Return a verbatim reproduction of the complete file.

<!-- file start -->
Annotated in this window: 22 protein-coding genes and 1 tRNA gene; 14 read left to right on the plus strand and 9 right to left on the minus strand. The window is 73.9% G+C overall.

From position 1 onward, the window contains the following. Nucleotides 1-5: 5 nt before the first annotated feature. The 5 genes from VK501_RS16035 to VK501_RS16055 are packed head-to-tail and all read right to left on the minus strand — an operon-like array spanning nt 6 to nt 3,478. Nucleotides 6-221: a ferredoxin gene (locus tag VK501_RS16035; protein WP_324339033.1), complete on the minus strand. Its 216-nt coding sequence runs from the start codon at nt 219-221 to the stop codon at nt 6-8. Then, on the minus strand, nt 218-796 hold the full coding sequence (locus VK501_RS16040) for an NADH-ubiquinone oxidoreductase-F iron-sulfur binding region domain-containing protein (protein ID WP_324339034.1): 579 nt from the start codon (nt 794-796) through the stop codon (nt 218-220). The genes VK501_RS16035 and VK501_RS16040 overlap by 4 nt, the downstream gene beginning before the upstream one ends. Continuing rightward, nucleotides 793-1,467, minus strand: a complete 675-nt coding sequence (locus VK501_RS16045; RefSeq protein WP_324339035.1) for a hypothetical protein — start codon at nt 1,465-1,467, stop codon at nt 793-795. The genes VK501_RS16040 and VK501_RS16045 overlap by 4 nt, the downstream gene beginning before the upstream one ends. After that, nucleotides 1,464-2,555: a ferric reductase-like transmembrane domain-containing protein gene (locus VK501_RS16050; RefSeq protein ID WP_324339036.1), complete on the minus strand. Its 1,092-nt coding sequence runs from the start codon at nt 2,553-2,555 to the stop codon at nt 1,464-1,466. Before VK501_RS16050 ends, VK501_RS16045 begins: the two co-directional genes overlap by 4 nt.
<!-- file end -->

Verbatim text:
Annotated in this window: 22 protein-coding genes and 1 tRNA gene; 14 read left to right on the plus strand and 9 right to left on the minus strand. The window is 73.9% G+C overall.

From position 1 onward, the window contains the following. Nucleotides 1-5: 5 nt before the first annotated feature. The 5 genes from VK501_RS16035 to VK501_RS16055 are packed head-to-tail and all read right to left on the minus strand — an operon-like array spanning nt 6 to nt 3,478. Nucleotides 6-221: a ferredoxin gene (locus tag VK501_RS16035; protein WP_324339033.1), complete on the minus strand. Its 216-nt coding sequence runs from the start codon at nt 219-221 to the stop codon at nt 6-8. Then, on the minus strand, nt 218-796 hold the full coding sequence (locus VK501_RS16040) for an NADH-ubiquinone oxidoreductase-F iron-sulfur binding region domain-containing protein (protein ID WP_324339034.1): 579 nt from the start codon (nt 794-796) through the stop codon (nt 218-220). The genes VK501_RS16035 and VK501_RS16040 overlap by 4 nt, the downstream gene beginning before the upstream one ends. Continuing rightward, nucleotides 793-1,467, minus strand: a complete 675-nt coding sequence (locus VK501_RS16045; RefSeq protein WP_324339035.1) for a hypothetical protein — start codon at nt 1,465-1,467, stop codon at nt 793-795. The genes VK501_RS16040 and VK501_RS16045 overlap by 4 nt, the downstream gene beginning before the upstream one ends. After that, nucleotides 1,464-2,555: a ferric reductase-like transmembrane domain-containing protein gene (locus VK501_RS16050; RefSeq protein ID WP_324339036.1), complete on the minus strand. Its 1,092-nt coding sequence runs from the start codon at nt 2,553-2,555 to the stop codon at nt 1,464-1,466. Before VK501_RS16050 ends, VK501_RS16045 begins: the two co-directional genes overlap by 4 nt.